How Detroit Tigers prospect Josh Crouch hit his way to West Michigan

Detroit Free Press

Josh Crouch is starting to sound like Detroit Tigers manager A.J. Hinch.

“The key for me is take care of the pitchers,” said Crouch, a catcher at High-A West Michigan. “They’re the priority. Because without them, we don’t win. Whatever I do offensively is a plus, so I’m just trying to go out there and do what I can to help the pitchers.”

Sound familiar?

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That’s exactly what Hinch preaches at the big-league level. More than anything, Hinch wants his catchers to catch a winner, and it shows how Hinch’s philosophy has crept into the Tigers’ minor-league system.

But Crouch has an added benefit.

He can hit.

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An 11th-round pick in 2021 out of Central Florida, Crouch started the season at Low-A Lakeland. After he hit .333 with an .836 OPS in 11 games, he was promoted to West Michigan.

“He hit his way out of Lakeland,” said Ryan Garko, the Tigers’ vice president of player development. “We moved him aggressively, and he’s hitting in West Michigan.”

In his first 40 games in West Michigan (through Sunday), Crouch hit .295 with five homers, seven doubles and am .819 OPS.

“He hits everywhere he goes,” Garko said. “He hits for power. The catching is getting better. It’s his first year and he’s got a long way to go, but he really cares, really works.”

Crouch didn’t make MLB Pipeline’s ranking of the top 30 prospects in the Tigers organization.

But that will change if he keeps hitting — and keeps climbing through the system.

“We say all the time, guys can make themselves into prospects, and he’s certainly on his way to doing that,” Garko said.

Crouch is part of the reason why the Tigers feel good about their catching depth in the minors. Dillon Dingler, a 2020 second-rounder, is at Double-A Erie, and Eliezer Alfonzo, 22, has hit .305 in 274 games in the Tigers system, showing offensive production everywhere from rookie ball to High-A.

“With Dingler, Crouch and Alfonzo — that’s three pretty good young catchers,” Garko said. “You can’t have too much depth there.”

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Learning on the job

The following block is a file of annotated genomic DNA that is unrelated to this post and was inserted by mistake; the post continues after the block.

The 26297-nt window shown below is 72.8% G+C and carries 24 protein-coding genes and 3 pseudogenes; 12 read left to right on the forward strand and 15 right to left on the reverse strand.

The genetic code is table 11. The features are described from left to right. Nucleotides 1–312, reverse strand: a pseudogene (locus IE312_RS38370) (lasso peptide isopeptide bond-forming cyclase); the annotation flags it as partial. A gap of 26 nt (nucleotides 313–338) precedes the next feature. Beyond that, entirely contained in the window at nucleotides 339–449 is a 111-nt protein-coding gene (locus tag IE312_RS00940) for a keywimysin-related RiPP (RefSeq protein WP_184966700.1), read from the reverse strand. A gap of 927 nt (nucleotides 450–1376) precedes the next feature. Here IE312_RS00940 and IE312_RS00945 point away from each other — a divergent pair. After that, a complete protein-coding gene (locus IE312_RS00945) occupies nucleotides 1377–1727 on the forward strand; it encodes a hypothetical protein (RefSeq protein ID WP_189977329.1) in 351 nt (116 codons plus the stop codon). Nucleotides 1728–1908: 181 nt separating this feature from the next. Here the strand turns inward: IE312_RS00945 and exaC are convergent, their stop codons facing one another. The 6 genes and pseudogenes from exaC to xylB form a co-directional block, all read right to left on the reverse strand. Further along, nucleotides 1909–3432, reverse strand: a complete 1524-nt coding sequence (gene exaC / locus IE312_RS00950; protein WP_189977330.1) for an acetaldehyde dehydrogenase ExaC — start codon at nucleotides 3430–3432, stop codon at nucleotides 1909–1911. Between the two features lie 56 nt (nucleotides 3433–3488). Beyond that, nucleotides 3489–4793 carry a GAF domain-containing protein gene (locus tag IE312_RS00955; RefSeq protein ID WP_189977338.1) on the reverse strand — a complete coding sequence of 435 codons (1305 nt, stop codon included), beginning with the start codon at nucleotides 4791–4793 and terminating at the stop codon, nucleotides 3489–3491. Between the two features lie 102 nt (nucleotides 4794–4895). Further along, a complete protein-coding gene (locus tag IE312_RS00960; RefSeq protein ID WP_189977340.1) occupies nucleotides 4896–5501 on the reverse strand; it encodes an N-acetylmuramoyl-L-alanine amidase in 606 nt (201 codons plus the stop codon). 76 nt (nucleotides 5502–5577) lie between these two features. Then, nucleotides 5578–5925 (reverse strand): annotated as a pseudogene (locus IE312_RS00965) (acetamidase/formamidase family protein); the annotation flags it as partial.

West Michigan manager Brayan Peña praised Crouch’s work ethic.

“There is nobody with more dedication and more preparation than Crouch,” Peña said. “Crouch is the first one to come in, and he’s the last one to leave. He’s the first one to ask questions. He’s the first one that wants to learn. We will finish a game and he’s asking, ‘Who’s gonna be the starter tomorrow?’ He goes over the lineup, and then he goes home and does his homework.”

A catcher himself, Peña played 13 years in the big leagues, including a stint in Detroit.

“It’s a very tough position,” Peña said. “It takes time, and obviously, you know, we are giving him all the opportunity to be successful. His improvement is very good. As a matter of fact, today, we were talking about stuff he’s been cleaning it up.

“Offensively, I always tell the catchers, ‘You guys will never hear anything about offense from me. Because I want you guys to understand that when you’re behind home plate, when you go out there, you should be concerned with leadership and communication with the pitchers.’ ”

“That sounds like A.J.,” I said.

“If our Big Boss, if that’s what he’s looking for, that’s what we’re shooting for,” Peña said. “That’s what we got to give him.”

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Pivot from the hot corner

Coming out of high school, Crouch played mainly third base and was committed to play at Florida International.

But he went to a professional tryout and a scout urged him to put on the catcher gear.

Just to try it out. He found out that he was a natural. But he is still learning the position.

“There is a lot that is being thrown at me but I love it,” Crouch said. “The coaches here are focusing on the mental side of catching, like pitch-calling, being able to work with the pitchers, writing scouting reports, being able to be on the same page before the game and then go and execute it during the game. You can work on the physical stuff all you want, the receiving and the blocking, but there’s a whole other side to it, being able to execute a game plan against the other team.

“So that’s been the huge jump for me, learning how to do that and study the other team. Then on the days I’m not playing, I’m taking notes on the other team, being able to write a scouting report for them to attack them, so that you learn everything.”

So that’s the important stuff.

If he hits, too?

That’s just a bonus.

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Contact Jeff Seidel: jseidel@freepress.com. Follow him on Twitter @seideljeff.

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